Monday, 30 August 2010

A Golden Collection

There can be few elements more alluring than gold.

And at long last we've updated our main gold video for The Periodic Table of Videos.

But I thought I'd take this chance to look at all our gold-themed videos.

First here's the new one, sacrificing my Casio watch for science:

And here are a couple of extra "nuggets" which didn't make the main video - but still super interesting. Featured is Phil Moriarty for our Sixty Symbols videos:

Here's a video in which we dissolved gold in aqua regia:

Here's a discussion of Fool's Gold, which we made for April Fool's Day (complete with pirate story)!

And here's a video about gold we made while in Ethiopia:

A discussion of gold, silver and bronze which we made to mark the Olympics (and featuring Pete's beloved Welsh gold):

And here's our recent discussion about gold and the World Cup trophy:

And finally, our first ever gold video (which has now been updated of course)!

That's a lot of videos about gold, but I don't think they are our last because everyone always loves hearing stuff about gold.

Thursday, 26 August 2010

Fire the Laser!

I guess most people associated lasers with scenes like this from James Bond.

But our latest video on Sixty Symbols shows that they can be used to make things extremely cold.

By firing specially tuned lasers at a small cloud of atoms, lasers can essentially take all the "jiggly energy" out of the atoms... And it is this jiggling which gives the atoms their heat!

A better explanation is here in this video:

Using photons to slow down atoms was described to me in quite a clever way.

It is like stopping a charging elephant by serving tennis balls at it!

Anyway, there was plenty of left-over footage from this video, so here is some more interview clips with Professor Peter Kruger that I popped onto our Test Tube "behind the scenes" site.

But just in case you want to see a laser that DOES cut stuff, here's another video I made a while ago!

We used the laser is used to cut butter, would you believe!?

Sunday, 22 August 2010

Changes to Website

I've spent the last couple of days making some changes to The Periodic Table of Videos website.

The key changes are:

1. Videos no longer appear as pop-ups but on their own pages.

2. Videos are displayed bigger.

3. The pages are centred - not aligned to the left.

4. A few little design things.

However I should say I'm not a professional web designer and have done this all on my own. It means a few mistakes can slip through.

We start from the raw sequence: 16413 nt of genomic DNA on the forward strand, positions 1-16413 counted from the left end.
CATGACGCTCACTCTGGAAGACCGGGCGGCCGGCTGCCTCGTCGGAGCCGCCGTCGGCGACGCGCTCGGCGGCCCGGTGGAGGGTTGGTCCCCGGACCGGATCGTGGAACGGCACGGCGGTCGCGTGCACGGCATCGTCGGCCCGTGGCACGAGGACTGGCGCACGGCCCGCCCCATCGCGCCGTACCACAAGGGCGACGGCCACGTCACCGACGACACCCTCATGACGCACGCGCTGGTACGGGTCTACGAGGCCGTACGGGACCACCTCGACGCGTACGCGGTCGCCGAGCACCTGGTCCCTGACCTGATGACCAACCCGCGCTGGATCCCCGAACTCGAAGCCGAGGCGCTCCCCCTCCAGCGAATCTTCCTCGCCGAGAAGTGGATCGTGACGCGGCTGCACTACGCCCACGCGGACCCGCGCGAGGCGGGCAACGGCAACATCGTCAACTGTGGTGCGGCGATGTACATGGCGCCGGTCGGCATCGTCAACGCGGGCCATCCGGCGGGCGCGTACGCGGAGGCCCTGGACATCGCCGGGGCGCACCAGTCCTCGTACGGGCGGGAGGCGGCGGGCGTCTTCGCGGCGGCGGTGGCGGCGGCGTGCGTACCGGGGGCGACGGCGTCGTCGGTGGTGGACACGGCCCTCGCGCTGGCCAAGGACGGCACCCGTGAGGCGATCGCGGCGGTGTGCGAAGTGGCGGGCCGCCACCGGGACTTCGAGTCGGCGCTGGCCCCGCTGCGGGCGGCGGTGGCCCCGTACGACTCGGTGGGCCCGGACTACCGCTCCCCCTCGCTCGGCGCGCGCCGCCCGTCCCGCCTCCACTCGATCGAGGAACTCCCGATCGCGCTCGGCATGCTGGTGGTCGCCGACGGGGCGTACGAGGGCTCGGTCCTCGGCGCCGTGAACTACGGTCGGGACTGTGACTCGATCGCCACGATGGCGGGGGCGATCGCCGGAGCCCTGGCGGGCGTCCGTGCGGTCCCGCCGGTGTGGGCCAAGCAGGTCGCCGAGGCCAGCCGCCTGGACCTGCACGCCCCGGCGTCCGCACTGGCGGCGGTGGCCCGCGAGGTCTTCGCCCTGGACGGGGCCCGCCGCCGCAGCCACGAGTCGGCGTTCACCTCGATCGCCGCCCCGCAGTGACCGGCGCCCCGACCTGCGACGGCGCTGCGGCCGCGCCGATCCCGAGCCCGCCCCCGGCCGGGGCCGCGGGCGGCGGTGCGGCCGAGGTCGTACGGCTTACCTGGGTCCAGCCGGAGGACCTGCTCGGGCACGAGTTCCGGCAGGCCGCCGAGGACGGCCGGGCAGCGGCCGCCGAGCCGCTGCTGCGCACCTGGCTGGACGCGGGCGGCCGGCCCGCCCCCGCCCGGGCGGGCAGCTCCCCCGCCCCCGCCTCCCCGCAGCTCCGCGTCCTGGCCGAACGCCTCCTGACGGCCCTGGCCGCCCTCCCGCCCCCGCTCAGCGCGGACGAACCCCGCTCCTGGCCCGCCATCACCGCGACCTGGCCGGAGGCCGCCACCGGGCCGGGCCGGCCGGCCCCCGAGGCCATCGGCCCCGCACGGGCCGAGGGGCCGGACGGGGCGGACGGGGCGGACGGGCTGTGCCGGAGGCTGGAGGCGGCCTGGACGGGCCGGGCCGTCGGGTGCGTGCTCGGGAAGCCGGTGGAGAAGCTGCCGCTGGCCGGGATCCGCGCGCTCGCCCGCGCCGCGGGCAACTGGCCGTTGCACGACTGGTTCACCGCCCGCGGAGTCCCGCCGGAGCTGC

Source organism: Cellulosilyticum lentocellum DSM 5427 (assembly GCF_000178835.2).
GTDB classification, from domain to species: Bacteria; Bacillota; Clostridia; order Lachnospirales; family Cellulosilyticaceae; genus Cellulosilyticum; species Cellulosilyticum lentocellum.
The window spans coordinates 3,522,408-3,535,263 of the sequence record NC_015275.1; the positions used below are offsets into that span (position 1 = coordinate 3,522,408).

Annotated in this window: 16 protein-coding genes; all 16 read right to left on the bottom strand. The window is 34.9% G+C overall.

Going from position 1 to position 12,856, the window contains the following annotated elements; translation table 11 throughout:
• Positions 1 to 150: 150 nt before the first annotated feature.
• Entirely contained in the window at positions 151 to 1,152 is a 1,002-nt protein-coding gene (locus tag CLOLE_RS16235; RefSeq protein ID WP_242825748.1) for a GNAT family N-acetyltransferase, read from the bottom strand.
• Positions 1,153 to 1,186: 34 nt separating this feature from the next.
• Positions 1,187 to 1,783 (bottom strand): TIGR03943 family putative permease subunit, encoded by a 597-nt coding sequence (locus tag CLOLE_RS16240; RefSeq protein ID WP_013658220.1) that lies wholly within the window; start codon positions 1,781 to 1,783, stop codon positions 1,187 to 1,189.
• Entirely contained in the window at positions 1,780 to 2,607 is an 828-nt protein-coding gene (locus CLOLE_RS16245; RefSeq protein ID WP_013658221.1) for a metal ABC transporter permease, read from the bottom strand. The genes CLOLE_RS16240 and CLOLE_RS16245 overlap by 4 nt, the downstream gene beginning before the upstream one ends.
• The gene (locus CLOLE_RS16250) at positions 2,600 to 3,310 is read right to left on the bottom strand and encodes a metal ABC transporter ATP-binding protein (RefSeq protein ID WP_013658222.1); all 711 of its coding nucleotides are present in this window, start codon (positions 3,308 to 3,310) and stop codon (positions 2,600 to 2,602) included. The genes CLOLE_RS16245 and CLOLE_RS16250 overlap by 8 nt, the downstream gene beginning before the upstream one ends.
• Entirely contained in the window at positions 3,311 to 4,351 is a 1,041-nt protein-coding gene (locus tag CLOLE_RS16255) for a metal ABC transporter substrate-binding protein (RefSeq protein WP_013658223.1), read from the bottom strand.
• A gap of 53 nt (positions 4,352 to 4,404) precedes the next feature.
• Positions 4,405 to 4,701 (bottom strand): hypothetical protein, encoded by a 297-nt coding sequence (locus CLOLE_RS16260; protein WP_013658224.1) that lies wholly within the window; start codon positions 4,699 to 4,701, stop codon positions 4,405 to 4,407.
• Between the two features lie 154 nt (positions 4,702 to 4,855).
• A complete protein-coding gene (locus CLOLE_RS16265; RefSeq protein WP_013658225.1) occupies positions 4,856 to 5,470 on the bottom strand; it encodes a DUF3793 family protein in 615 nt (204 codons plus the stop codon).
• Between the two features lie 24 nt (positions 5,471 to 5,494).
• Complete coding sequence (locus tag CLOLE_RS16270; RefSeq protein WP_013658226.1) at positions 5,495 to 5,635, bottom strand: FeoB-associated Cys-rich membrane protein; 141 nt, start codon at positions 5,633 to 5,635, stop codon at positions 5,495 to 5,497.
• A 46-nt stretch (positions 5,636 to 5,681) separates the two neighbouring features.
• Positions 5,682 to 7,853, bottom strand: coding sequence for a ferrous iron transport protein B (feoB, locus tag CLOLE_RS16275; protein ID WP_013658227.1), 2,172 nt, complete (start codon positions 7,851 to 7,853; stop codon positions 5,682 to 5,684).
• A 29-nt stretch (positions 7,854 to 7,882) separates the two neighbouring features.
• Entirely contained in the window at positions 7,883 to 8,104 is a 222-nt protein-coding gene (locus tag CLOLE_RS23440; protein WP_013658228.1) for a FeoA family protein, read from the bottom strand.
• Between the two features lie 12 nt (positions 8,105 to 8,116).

And there are always problems with webpages appearing differently in different browsers.

A page which looks brilliant in Firefox can sometimes look terrible in Explorer...

So if you see any mistakes, problems glitches, please contact me so I can fix them! But don't bombard me with jargon and technical stuff...

Saturday, 21 August 2010

Even more chemistry captions

We've added a further 40 sets of English captions to The Periodic Table of Videos.

You can find them all at this link.

Or here they are in an embedded player (in no particular order).

To get the captions running, you use the little triangle button in the bottom right corner (while the video is playing!).

We will be adding even more soon!

Thursday, 12 August 2010

A Big Breakthrough

Here's something you rarely get to see - a genuine scientific breakthrough.

This is the moment Ed Lester and his team attempt to generate nanoparticles at an industrial scale (they'd already succeeded with smaller versions of the kit).

Everything was set up and they waited at the outlet pipe to see if their hard work had paid off.

A red solution would be a sign of success.

It's rare to see moments like this - whether triumphant or disappointing - because scientists and engineers often prefer to work behind closed doors.

I understand their reasons, but unfortunately that means countless magic moments like the one above are rarely captured for posterity.

Instead we're left only with important but comparatively dry research papers.

I appreciate Ed and the team letting me in to film the moment - whether it was a success (which it was) or set-back!

Back to the science itself, Ed and the team are creating nanoparticles using a unique method.

It involves the use of so-called supercritical water - water at extremely high temperature and pressure - which cannot be considered either a liquid or a gas!

There's an explanation of the process in the video below.

Ed's spin-out company is called Promethean Particles and hopefully we'll see more videos with them soon as they attempt to turn their lab success into a financial windfall.

Tuesday, 10 August 2010

Sunday Night Flight